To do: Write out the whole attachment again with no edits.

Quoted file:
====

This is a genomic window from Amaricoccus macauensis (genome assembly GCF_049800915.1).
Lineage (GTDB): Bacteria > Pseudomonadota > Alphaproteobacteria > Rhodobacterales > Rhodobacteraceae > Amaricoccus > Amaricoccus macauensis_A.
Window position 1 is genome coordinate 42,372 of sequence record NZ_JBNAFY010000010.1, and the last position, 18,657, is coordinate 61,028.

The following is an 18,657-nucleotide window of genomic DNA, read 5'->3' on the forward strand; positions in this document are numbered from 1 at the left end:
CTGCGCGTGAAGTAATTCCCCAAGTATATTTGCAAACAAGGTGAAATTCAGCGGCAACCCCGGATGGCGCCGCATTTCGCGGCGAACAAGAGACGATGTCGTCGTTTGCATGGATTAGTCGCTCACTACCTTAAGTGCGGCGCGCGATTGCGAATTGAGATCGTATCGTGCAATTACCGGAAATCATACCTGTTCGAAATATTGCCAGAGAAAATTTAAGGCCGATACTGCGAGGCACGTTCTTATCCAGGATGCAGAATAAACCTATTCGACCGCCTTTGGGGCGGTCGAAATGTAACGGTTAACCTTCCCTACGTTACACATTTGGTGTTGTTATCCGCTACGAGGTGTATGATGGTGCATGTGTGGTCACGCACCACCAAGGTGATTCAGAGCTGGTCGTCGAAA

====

This is a genomic window from Amaricoccus macauensis (genome assembly GCF_049800915.1).
Lineage (GTDB): Bacteria > Pseudomonadota > Alphaproteobacteria > Rhodobacterales > Rhodobacteraceae > Amaricoccus > Amaricoccus macauensis_A.
Window position 1 is genome coordinate 42,372 of sequence record NZ_JBNAFY010000010.1, and the last position, 18,657, is coordinate 61,028.

The following is an 18,657-nucleotide window of genomic DNA, read 5'->3' on the forward strand; positions in this document are numbered from 1 at the left end:
CTGCGCGTGAAGTAATTCCCCAAGTATATTTGCAAACAAGGTGAAATTCAGCGGCAACCCCGGATGGCGCCGCATTTCGCGGCGAACAAGAGACGATGTCGTCGTTTGCATGGATTAGTCGCTCACTACCTTAAGTGCGGCGCGCGATTGCGAATTGAGATCGTATCGTGCAATTACCGGAAATCATACCTGTTCGAAATATTGCCAGAGAAAATTTAAGGCCGATACTGCGAGGCACGTTCTTATCCAGGATGCAGAATAAACCTATTCGACCGCCTTTGGGGCGGTCGAAATGTAACGGTTAACCTTCCCTACGTTACACATTTGGTGTTGTTATCCGCTACGAGGTGTATGATGGTGCATGTGTGGTCACGCACCACCAAGGTGATTCAGAGCTGGTCGTCGAAA